Remember your leaders. Consider the outcome of their way of life and imitate their faith
by Maurice Betteridge, Principal 1979 – 1992.
Fossicking in the bottom draw of my filing cabinet recently I came across an old hard covered notebook. It contained my faded notes of an Evangelical Clergy Conference held 60 years ago at Tyndale House, Christchurch. The trans- Tasman guest speaker was Dr Leon Morris and the date was August 1954.
His keynote address dealt with the inspiration of scripture. Because he believed ultimate standards are self authenticating he discussed many biblical references, but the linchpin of his argument was the attitude of Jesus to scripture. He dealt at some length with the question of the verbal inspiration of scripture, what CH Dodd had derisively called the typewriter version. Rather than scripture being the result of divine dictation, Leon carefully argued how God had entrusted a man like Paul to be his chosen instrument.
In subsequent years I ,like other clergy, greatly appreciated his many commentaries but it was to be 35 years before our paths crossed. As we discussed the handing over of the task at Ridley in 1979 I came to appreciate his deep personal commitment to the College.
Time has brought many changes since those days. The Victorian mansion on the corner of Walker St and the Avenue was the hub of the College, The Principal lived upstairs and the ground floor was the administrative offices along with the college library. Lectures were given in two ex- army huts and the Babbage room. The new chapel had been Leon’s priority and he took me to see it. On entry, one’s eye was immediately drawn the the central pulpit from which the Bible was read. It was a statement about the purpose of the college.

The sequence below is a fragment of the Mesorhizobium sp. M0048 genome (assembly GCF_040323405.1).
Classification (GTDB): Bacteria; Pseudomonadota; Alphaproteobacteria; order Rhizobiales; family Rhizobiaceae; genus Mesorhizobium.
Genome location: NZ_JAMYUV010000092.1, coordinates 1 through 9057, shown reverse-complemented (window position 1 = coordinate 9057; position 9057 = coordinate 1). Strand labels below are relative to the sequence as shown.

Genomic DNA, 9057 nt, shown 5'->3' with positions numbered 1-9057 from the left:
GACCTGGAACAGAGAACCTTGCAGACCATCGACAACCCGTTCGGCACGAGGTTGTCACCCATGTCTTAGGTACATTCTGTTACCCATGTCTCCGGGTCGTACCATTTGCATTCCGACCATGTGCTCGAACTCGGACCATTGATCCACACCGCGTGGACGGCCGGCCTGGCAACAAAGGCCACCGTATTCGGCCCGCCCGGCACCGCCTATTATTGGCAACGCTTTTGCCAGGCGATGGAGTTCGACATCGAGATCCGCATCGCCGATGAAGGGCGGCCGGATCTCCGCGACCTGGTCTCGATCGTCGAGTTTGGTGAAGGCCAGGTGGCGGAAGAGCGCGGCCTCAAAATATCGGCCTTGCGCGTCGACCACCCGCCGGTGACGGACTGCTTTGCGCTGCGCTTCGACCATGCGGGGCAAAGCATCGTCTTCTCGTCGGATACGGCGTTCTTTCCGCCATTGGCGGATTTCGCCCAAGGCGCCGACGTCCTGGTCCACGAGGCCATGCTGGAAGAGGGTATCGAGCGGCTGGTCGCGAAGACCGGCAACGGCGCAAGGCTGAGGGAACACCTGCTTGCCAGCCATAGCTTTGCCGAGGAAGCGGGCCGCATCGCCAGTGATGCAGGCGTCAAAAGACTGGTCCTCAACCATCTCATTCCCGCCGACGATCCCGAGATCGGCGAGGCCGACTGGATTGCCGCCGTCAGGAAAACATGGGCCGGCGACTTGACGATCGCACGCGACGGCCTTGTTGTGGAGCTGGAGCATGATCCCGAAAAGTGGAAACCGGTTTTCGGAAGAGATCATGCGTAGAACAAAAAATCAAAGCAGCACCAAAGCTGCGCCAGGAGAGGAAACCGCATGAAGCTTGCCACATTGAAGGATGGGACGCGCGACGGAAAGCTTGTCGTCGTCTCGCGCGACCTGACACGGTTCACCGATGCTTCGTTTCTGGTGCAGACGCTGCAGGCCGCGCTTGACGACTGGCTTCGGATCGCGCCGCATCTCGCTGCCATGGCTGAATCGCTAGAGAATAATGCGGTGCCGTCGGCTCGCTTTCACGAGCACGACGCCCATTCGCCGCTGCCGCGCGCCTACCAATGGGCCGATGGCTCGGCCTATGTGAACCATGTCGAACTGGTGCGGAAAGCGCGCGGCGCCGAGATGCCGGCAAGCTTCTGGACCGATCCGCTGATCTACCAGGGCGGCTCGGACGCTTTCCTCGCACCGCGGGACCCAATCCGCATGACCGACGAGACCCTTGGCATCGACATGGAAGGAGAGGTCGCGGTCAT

The other feature of college life which we discussed was the residential university college which Leon had worked hard to have accredited. As Principal he presided at the weekday formal dinners. He took part in various university committees and attended the inter- collegiate sports. I vividly recall how he urged me to continue to employ Ron the College handyman.
In those days the academic staff and many of the theologs lived on campus. It was a time of considerable change. The Th.L which had long been the basic qualification for the clergy was being phased out and an accredited degree, the B.Th., established. Leon was one of the architects of the new degree structure. As I was to learn it was an exacting and time consuming process.
The Prin, as he was known by students, was a man of rigorous discipline. It was claimed that you could set your watch by his arrival time at chapel ! Did he have a lighter side ? I discovered this when I moved into his residence. In the tower room was a pile of paperback Westerns and a collection of Readers Digests. Students told me this was the source of his jokes in lectures.